* The acronym SAW stands for “Sallallahu Alayhi Wa Sallam” in translation “May Allah’s peace and blessings be upon him”. It is an act of worship usually expressed by the Muslims when Muhammad’s name is mentioned and it is also part of their five times daily prayers.

  1. What are the main challenges and opportunities for women in Qatar and what objectives of the Qatar National Vision (QNV) 2030 have been achieved so far?

Challenges for women in Qatar concern some of the cultural assumptions that often expects them to stay at home and raise children. This is in direct opposition to Islamic law, which mandates that women play an active role in their communities as it is part of familial service and it can’t be separated. And even though they can provide for their families and their communities, women in Qatar are generally limited to holding only one job at home isolated from the community. An integral part of a woman’s unique skills is the capacity to serve as a role model in the actual world through her community service that inspires future generations. Regarding the opportunities, the Qatari government provides jobs for women with equal salaries to men as Islamic law granted them. And opportunities to best represent themselves and their country locally and internationally.

With respect to QNV 2030, social development is one objective and I can consider it as an achieved one. It encompasses a system dedicated to social welfare and protection for all citizens and to bolstering women’s role in society and empowering them to be active community members. Social advancement also means equal educational, employment and career opportunities for all citizens, regardless of their background or gender and a tolerant and fair society that embraces Islam’s values of peace, welfare, justice and community.

  1. How does the local population respond to the emerging reformist trend in the Gulf countries? In your opinion, does women’s empowerment challenge traditional values and culture?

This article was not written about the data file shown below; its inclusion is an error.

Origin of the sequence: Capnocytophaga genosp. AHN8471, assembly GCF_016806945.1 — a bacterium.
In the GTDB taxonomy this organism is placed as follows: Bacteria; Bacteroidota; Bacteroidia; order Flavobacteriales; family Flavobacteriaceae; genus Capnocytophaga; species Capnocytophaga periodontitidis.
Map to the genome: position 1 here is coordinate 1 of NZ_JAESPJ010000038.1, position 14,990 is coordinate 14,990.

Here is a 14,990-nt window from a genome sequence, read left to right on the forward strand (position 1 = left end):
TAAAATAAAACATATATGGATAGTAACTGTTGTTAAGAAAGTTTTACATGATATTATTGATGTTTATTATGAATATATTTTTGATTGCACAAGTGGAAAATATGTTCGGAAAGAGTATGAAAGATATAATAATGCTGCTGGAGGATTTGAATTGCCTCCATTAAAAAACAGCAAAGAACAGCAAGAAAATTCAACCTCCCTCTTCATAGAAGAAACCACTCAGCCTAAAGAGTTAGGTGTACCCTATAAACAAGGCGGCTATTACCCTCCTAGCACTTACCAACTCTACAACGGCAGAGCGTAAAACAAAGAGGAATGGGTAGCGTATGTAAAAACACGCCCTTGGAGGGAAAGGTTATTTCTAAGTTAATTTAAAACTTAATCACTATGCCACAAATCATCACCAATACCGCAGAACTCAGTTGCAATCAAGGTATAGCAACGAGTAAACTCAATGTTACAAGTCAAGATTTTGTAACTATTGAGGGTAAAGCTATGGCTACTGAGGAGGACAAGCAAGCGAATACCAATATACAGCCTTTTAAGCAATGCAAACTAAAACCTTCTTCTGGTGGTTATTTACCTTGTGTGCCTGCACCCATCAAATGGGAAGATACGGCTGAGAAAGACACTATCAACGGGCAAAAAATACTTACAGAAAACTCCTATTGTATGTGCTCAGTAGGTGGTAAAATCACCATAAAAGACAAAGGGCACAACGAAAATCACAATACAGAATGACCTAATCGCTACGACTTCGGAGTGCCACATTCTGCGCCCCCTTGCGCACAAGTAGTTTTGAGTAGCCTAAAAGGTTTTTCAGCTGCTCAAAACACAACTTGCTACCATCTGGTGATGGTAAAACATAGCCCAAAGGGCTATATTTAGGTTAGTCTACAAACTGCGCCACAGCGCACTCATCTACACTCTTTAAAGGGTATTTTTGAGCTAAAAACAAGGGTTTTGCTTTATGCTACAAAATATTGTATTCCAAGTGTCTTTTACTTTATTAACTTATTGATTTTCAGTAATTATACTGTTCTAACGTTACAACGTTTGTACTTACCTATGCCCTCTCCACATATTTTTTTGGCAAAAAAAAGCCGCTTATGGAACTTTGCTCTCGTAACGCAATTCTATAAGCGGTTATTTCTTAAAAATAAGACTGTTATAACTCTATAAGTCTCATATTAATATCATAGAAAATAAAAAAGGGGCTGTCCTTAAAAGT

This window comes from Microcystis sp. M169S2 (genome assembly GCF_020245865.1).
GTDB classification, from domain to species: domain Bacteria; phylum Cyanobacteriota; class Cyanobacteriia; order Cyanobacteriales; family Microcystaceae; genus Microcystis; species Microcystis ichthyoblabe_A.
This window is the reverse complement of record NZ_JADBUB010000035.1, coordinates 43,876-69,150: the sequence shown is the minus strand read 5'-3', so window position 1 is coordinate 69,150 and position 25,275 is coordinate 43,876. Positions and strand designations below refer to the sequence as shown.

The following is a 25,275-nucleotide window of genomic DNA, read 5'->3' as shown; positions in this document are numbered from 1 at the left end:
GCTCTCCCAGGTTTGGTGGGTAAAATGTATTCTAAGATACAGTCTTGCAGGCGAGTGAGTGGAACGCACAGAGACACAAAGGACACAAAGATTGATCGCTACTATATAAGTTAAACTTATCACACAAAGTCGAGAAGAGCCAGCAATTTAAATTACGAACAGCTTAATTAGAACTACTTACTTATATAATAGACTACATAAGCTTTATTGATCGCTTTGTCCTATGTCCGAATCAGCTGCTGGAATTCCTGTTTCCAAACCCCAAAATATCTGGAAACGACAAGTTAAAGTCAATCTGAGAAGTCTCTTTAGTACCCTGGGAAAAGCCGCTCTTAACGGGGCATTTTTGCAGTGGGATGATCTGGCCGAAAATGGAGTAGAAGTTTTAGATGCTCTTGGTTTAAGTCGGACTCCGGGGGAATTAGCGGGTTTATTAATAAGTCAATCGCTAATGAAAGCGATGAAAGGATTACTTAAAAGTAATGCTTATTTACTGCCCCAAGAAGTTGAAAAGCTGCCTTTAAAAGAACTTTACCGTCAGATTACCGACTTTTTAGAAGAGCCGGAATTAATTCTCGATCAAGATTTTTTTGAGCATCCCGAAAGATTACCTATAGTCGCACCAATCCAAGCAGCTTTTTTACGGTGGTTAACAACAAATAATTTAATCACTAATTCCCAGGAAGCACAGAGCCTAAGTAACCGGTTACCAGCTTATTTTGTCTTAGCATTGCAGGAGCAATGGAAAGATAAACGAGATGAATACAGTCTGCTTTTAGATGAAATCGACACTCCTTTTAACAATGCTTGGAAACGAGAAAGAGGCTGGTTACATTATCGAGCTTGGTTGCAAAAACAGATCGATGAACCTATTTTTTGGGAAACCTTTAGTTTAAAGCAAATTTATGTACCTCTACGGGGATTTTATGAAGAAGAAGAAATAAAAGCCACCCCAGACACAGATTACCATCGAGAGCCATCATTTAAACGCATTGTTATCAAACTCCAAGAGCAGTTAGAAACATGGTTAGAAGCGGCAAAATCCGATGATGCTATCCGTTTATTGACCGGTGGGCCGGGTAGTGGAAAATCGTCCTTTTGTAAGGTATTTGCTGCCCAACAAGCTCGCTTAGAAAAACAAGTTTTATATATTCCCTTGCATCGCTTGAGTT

I think governments policies influence local behaviours, thus reshape their traditions. I believe women’s empowerment indeed challenge traditional values and culture especially if it lacks Islamic law support. And I’m glad that women gradually can be empowered as granted by Islamic laws and values that were buried because of illogical traditions and wrongly attributed to Islam, and are now making a comeback and giving women the independence they deserve.

  1. Is there a Qatari woman that you consider a source of inspiration for your future? How has she inspired you?

Yes, in Qatar, I get motivation from my mother, Mubaraka Al-Marri, and from Lolwa Al-Khater. My mom wasn’t just a stay-at-home mom who doted on us and taught us right from wrong; she was also a pillar of the community and an outspoken champion of social justice causes. She uses her position as an author and academic to advocate for social justice and fight corruption on a local and worldwide scale.

A political personality, Lolwa Al-Khater uses her platform to promote and defend the Islamic Arab worldview. Not to change who she is to fit in with other cultures is admirable. She uses Twitter to promote human rights and is widely regarded as being accessible to citizens, an unusual trait for a political person in Qatar, where most officials prefer to keep a low profile, which in my opinion doesn’t serve the social influence.

Sheikha Ali Al-Marri, student at the Queen Mary University of London and member of the Youth Advisory Committee.


*Jessica Pulsone was a WIIS Italy mentee in 2021.